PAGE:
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Former Virginia Gov. Ralph Northam pardoned a state senator with a misdemeanor for his relationship with his 17-year-old assistant

Former Virginia Gov. Ralph Northam.

Photo by Win McNamee/Getty Images

  • On his way out of office, former Virginia Gov. Ralph Northam pardoned a state legislator of a misdemeanor for dating his underage assistant.
  • State Sen. Joe Morrissey, a Democrat from Richmond, was convicted of contributing to the delinquency of a minor in 2014.
  • Morrissey began dating his law assistant when he was in his 50s and she was 17. They are now married with children.

On his way out of office, former Virginia Gov. Ralph Northam pardoned a state senator who was convicted in 2014 for dating his 17-year-old law firm assistant who would later become his wife and the mother of his children. 

Northam issued a simple pardon for State Sen. Joe Morrissey, a Democrat from Richmond, for a misdemeanor count of contributing to the delinquency of a minor, the Richmond Times-Dispatch reported. 

“To say that I was extremely pleased with what the governor did would be, perhaps for me, the understatement of the 2022 General Assembly session,” Morrissey said, per the Times-Dispatch.

“Most importantly, my wife is grateful,” he added.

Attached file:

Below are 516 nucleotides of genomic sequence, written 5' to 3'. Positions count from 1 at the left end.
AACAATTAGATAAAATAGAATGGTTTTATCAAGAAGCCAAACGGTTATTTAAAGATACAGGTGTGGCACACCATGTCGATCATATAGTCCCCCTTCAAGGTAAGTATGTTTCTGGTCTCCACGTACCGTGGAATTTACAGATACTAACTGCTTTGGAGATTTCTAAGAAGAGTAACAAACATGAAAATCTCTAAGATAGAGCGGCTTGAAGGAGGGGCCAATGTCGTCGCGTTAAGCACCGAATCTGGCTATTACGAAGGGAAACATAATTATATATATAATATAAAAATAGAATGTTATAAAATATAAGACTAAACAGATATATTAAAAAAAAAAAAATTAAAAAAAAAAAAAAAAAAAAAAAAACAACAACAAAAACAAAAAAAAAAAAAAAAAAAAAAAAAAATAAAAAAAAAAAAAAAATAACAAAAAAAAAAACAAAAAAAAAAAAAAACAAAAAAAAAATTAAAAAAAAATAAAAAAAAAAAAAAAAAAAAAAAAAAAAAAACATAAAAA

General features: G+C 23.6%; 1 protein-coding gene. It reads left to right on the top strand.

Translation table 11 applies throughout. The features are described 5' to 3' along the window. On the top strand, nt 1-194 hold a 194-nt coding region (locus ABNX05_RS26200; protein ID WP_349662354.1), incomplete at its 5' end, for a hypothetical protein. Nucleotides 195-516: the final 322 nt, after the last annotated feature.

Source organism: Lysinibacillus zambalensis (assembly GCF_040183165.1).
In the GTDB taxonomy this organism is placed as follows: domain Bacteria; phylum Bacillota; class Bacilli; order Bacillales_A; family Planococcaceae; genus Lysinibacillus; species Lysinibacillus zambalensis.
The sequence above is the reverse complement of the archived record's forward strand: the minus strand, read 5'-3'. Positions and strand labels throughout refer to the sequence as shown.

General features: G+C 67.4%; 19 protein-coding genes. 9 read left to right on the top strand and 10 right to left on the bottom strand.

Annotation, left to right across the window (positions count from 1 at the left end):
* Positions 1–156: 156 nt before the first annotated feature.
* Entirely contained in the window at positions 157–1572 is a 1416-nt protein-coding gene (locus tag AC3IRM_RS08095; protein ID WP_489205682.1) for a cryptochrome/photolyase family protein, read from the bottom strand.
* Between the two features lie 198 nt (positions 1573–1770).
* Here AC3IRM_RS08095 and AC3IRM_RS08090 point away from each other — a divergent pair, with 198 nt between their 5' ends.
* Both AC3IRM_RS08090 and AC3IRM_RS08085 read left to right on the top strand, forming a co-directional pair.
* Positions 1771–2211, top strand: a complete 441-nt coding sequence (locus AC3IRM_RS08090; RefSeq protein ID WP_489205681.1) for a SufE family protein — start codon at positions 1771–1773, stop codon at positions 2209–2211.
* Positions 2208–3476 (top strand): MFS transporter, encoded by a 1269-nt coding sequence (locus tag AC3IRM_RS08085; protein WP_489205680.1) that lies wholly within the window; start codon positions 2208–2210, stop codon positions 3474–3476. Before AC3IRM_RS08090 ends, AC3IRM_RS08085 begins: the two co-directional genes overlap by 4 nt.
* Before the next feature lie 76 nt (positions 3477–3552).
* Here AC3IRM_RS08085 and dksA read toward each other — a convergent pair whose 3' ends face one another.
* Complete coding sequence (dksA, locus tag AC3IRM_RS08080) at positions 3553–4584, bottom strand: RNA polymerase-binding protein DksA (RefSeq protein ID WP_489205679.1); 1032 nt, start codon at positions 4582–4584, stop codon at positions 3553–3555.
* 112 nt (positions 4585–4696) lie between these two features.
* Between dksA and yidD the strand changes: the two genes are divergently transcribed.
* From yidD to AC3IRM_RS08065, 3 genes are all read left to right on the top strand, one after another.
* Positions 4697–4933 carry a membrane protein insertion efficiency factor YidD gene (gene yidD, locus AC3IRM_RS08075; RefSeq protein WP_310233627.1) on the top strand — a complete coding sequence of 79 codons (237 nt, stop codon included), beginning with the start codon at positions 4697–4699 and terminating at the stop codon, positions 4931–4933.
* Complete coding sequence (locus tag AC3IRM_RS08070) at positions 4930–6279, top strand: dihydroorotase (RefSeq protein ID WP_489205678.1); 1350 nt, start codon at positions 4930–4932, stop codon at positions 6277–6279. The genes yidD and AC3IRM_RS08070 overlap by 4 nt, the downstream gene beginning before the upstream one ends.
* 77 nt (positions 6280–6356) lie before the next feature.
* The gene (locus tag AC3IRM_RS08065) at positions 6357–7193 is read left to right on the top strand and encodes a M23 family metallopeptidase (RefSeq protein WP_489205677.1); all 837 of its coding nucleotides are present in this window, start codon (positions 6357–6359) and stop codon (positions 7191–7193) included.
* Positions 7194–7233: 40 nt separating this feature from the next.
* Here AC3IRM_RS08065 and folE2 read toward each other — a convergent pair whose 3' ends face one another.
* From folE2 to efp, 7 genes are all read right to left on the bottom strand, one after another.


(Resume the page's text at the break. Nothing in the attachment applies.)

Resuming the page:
Morrissey was 57 in 2014 and then a state delegate when he received a conviction for his relationship with Myrna Pride, who he has since married. The couple have four children together.

Morrissey was disbarred as a lawyer and sentenced to 12 months in jail, with six months suspended. He spent nights in jail while continuing to work as a state delegate during his sentence, according to the Times-Dispatch.

Morrissey’s attorney in his pardon request, Democratic Sen. Scott Surovell of Fairfax, said the simple pardon does not remove the crime from Morrissey’s record. 

“A simple pardon doesn’t change any legal consequences associated with a conviction, but I think in a lot of ways it serves as a sort of validation that somebody moved on from the situation that led to the crime at issue and has done a lot to redeem themselves,” Surovell told the Times-Dispatch.

“We feel fully vindicated,” Morrissey told WRIC. 

The pardon petition, dated November 29, called Morrissey and his wife “a beautiful and happy family living the American Dream.”

“Myrna will be the first to acknowledge that she was not in any way manipulated by Joe and that she was in no way coerced by him,” the petition says, according to the Times-Dispatch. “They worked together, they were attracted to each other, they fell in love, married, and are raising four (4) wonderful children together.”

Northam issued the pardon on January 14, before Gov. Glenn Youngkin was sworn in the next day. 

Lizzie Hylton, a Virginia activist, said in a tweet that she formerly worked on Northman’s campaign and felt his pardon was a betrayal. 

“Never in my life have I been so ashamed to be a Democrat,” Hylton tweeted. “Thanks @GovernorVA for spitting in the face of me and every other survivor of sexual assault in VA on your way out of office.”

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